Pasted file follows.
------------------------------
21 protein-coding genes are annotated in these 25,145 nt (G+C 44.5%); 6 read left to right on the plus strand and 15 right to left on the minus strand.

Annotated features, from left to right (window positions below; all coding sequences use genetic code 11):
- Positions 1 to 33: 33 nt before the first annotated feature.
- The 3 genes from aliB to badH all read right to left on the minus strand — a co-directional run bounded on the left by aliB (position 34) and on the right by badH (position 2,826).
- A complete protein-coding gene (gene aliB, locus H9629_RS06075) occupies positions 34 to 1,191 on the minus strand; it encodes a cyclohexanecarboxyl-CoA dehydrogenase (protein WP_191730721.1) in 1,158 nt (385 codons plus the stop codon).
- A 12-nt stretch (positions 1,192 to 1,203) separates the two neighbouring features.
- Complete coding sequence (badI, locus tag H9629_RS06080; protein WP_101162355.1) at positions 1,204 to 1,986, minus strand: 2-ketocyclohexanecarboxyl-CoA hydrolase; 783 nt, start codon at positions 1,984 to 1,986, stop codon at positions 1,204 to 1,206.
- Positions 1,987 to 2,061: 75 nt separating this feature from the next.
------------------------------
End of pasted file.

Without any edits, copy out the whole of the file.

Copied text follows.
21 protein-coding genes are annotated in these 25,145 nt (G+C 44.5%); 6 read left to right on the plus strand and 15 right to left on the minus strand.

Annotated features, from left to right (window positions below; all coding sequences use genetic code 11):
- Positions 1 to 33: 33 nt before the first annotated feature.
- The 3 genes from aliB to badH all read right to left on the minus strand — a co-directional run bounded on the left by aliB (position 34) and on the right by badH (position 2,826).
- A complete protein-coding gene (gene aliB, locus H9629_RS06075) occupies positions 34 to 1,191 on the minus strand; it encodes a cyclohexanecarboxyl-CoA dehydrogenase (protein WP_191730721.1) in 1,158 nt (385 codons plus the stop codon).
- A 12-nt stretch (positions 1,192 to 1,203) separates the two neighbouring features.
- Complete coding sequence (badI, locus tag H9629_RS06080; protein WP_101162355.1) at positions 1,204 to 1,986, minus strand: 2-ketocyclohexanecarboxyl-CoA hydrolase; 783 nt, start codon at positions 1,984 to 1,986, stop codon at positions 1,204 to 1,206.
- Positions 1,987 to 2,061: 75 nt separating this feature from the next.